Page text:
Test Your Knowledge: Constipation in the Emergency Department

Each year, over 1.3 million patients visit the emergency department for constipation. Most cases are benign, but serious complications, such as fecal impaction and stercoral colitis, must be ruled out. Evidence to guide the evaluation and treatment of constipation in the emergency department is limited, and many of the decades-old treatments have not been studied in modern, rigorous, controlled trials.

In the emergency department, constipation is a clinical diagnosis, and ideal management includes excluding dangerous mimics or complications and, for most patients, discharging the patient with a bowel regimen tailored to the likely cause of their constipation, with appropriate referral to primary or specialty care.  

Our recent issue Emergency Department Evaluation and Management of Constipation evaluates consensus guidelines on management of constipation as well as the early data on the newer prescription medications for chronic and opioid-induced constipation.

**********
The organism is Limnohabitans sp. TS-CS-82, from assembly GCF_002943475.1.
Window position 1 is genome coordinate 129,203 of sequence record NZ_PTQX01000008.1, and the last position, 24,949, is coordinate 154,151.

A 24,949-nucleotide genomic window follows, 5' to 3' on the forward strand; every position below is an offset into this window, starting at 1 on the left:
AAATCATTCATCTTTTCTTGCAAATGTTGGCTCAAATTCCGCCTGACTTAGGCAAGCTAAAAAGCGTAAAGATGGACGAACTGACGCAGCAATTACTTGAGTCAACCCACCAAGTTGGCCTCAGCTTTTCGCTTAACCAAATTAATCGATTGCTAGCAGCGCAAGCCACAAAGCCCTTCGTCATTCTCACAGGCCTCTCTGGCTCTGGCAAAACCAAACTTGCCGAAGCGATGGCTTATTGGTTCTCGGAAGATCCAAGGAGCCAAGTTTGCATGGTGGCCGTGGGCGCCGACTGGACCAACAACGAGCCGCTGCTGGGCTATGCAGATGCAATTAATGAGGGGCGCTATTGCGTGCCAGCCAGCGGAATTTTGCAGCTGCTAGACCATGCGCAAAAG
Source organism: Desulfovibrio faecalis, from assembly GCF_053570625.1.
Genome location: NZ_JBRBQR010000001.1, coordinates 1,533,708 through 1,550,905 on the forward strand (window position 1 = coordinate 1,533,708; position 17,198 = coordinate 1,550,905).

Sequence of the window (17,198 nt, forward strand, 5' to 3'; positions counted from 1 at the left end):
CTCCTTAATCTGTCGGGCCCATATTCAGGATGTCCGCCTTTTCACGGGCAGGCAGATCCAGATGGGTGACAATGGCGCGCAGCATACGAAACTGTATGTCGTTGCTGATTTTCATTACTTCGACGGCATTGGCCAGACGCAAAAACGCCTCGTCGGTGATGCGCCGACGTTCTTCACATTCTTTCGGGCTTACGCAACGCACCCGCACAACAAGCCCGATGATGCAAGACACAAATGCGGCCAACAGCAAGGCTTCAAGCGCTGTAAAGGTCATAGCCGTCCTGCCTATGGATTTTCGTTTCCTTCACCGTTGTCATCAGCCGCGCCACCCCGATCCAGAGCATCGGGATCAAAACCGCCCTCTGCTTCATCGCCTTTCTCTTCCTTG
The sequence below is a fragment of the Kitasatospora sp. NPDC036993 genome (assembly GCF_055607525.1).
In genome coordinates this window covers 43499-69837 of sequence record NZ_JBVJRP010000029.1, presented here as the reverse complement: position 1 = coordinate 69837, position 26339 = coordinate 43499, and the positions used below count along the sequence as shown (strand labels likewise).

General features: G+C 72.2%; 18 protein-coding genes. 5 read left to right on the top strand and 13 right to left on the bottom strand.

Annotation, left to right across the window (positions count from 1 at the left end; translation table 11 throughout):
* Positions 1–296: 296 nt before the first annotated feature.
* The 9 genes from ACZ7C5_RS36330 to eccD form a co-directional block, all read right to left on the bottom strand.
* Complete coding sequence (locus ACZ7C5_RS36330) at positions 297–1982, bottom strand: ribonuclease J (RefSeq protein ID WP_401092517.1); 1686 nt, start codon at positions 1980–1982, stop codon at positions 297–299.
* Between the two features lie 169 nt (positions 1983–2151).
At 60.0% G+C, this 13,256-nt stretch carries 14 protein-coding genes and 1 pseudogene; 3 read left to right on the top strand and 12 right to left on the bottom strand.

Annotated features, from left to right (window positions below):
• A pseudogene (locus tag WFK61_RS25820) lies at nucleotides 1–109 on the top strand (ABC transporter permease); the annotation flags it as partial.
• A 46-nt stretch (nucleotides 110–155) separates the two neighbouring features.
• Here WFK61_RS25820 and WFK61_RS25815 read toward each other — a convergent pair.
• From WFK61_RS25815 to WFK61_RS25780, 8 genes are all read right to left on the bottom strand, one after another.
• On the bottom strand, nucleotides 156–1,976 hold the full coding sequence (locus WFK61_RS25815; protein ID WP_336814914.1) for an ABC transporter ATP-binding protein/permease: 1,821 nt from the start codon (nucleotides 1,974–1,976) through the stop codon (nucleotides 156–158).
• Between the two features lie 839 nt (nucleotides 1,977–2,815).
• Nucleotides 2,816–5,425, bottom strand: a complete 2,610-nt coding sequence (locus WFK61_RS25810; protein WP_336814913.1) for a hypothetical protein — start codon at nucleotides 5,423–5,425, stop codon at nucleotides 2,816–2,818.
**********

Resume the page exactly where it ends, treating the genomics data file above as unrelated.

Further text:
Test Your Knowledge

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Here are a few key points:

  • Guidelines define constipation as reduced bowel movement frequency and/or abnormally firm stool consistency. 
  • ED visits for constipation in the U.S. have increased dramatically in recent years, from an estimated 500,000 visits per year in 2006 to 1,300,000 in 2017.
  • The Bristol Stool Form Scale scoring system for stool appearance is commonly used in clinical practice and research. See Figure 1 in the issue.
  • Consistency of stool is a better marker for speed of colonic transit than frequency of movements.
  • Constipation can be caused by some medical conditions (see Table 2) and by medications (see Table 3)

Read the full issue and earn 4 AMA PRA Category 1 Credits™.

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